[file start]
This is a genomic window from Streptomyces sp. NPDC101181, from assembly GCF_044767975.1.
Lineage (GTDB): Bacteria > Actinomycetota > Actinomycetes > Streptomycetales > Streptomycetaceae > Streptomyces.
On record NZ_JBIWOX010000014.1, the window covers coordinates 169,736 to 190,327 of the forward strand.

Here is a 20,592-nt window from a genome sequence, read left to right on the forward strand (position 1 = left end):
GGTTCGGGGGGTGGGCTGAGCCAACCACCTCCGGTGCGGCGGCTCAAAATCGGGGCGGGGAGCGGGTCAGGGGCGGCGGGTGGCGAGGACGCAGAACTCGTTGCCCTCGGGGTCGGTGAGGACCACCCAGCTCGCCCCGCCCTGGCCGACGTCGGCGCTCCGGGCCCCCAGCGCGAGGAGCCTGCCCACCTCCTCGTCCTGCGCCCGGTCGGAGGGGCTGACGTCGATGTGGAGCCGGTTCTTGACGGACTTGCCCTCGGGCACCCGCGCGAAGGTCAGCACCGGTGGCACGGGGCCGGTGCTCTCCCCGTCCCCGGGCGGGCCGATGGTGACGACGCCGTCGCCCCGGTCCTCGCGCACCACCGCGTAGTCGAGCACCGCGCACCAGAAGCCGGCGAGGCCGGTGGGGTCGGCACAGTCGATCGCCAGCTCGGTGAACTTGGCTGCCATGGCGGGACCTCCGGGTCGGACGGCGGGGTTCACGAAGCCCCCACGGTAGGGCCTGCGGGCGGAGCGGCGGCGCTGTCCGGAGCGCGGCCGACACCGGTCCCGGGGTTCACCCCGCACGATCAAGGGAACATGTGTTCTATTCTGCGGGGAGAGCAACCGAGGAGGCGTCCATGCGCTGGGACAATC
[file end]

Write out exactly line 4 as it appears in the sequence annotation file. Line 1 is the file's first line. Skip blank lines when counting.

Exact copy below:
Here is a 20,592-nt window from a genome sequence, read left to right on the forward strand (position 1 = left end):